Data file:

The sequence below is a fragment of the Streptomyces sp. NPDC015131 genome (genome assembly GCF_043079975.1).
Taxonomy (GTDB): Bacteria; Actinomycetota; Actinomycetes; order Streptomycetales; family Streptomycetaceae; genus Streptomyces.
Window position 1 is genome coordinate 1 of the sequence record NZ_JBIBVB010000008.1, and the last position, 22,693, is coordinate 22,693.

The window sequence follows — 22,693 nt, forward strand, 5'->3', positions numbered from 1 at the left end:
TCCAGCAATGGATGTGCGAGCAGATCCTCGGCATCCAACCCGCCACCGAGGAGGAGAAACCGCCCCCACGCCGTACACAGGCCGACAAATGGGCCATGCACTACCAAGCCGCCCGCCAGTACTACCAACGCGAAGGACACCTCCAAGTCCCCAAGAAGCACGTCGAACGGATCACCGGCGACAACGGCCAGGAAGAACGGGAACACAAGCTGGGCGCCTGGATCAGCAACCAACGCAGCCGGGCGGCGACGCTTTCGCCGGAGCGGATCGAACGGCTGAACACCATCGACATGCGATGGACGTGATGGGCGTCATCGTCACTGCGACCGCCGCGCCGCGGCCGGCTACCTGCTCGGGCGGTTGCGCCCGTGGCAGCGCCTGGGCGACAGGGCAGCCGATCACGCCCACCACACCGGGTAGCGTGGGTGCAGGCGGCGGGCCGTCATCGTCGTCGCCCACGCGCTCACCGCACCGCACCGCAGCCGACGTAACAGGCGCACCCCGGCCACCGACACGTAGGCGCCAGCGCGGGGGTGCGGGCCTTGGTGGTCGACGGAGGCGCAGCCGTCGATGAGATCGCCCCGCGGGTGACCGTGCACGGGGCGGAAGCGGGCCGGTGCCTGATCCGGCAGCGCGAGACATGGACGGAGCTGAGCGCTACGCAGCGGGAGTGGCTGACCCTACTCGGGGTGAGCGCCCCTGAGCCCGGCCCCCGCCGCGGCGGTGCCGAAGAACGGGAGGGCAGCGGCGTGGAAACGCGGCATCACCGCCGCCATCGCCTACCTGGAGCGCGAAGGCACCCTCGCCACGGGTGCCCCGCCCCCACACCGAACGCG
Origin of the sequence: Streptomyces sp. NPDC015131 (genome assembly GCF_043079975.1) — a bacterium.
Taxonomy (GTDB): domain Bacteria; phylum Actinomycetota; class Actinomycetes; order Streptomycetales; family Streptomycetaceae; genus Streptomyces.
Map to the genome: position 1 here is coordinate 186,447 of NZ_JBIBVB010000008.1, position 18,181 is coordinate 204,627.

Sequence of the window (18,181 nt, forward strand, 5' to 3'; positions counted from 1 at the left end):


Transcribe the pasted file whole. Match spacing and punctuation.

The sequence below is a fragment of the Streptomyces sp. NPDC015131 genome (genome assembly GCF_043079975.1).
Taxonomy (GTDB): Bacteria; Actinomycetota; Actinomycetes; order Streptomycetales; family Streptomycetaceae; genus Streptomyces.
Window position 1 is genome coordinate 1 of the sequence record NZ_JBIBVB010000008.1, and the last position, 22,693, is coordinate 22,693.

The window sequence follows — 22,693 nt, forward strand, 5'->3', positions numbered from 1 at the left end:
TCCAGCAATGGATGTGCGAGCAGATCCTCGGCATCCAACCCGCCACCGAGGAGGAGAAACCGCCCCCACGCCGTACACAGGCCGACAAATGGGCCATGCACTACCAAGCCGCCCGCCAGTACTACCAACGCGAAGGACACCTCCAAGTCCCCAAGAAGCACGTCGAACGGATCACCGGCGACAACGGCCAGGAAGAACGGGAACACAAGCTGGGCGCCTGGATCAGCAACCAACGCAGCCGGGCGGCGACGCTTTCGCCGGAGCGGATCGAACGGCTGAACACCATCGACATGCGATGGACGTGATGGGCGTCATCGTCACTGCGACCGCCGCGCCGCGGCCGGCTACCTGCTCGGGCGGTTGCGCCCGTGGCAGCGCCTGGGCGACAGGGCAGCCGATCACGCCCACCACACCGGGTAGCGTGGGTGCAGGCGGCGGGCCGTCATCGTCGTCGCCCACGCGCTCACCGCACCGCACCGCAGCCGACGTAACAGGCGCACCCCGGCCACCGACACGTAGGCGCCAGCGCGGGGGTGCGGGCCTTGGTGGTCGACGGAGGCGCAGCCGTCGATGAGATCGCCCCGCGGGTGACCGTGCACGGGGCGGAAGCGGGCCGGTGCCTGATCCGGCAGCGCGAGACATGGACGGAGCTGAGCGCTACGCAGCGGGAGTGGCTGACCCTACTCGGGGTGAGCGCCCCTGAGCCCGGCCCCCGCCGCGGCGGTGCCGAAGAACGGGAGGGCAGCGGCGTGGAAACGCGGCATCACCGCCGCCATCGCCTACCTGGAGCGCGAAGGCACCCTCGCCACGGGTGCCCCGCCCCCACACCGAACGCG
Origin of the sequence: Streptomyces sp. NPDC015131 (genome assembly GCF_043079975.1) — a bacterium.
Taxonomy (GTDB): domain Bacteria; phylum Actinomycetota; class Actinomycetes; order Streptomycetales; family Streptomycetaceae; genus Streptomyces.
Map to the genome: position 1 here is coordinate 186,447 of NZ_JBIBVB010000008.1, position 18,181 is coordinate 204,627.

Sequence of the window (18,181 nt, forward strand, 5' to 3'; positions counted from 1 at the left end):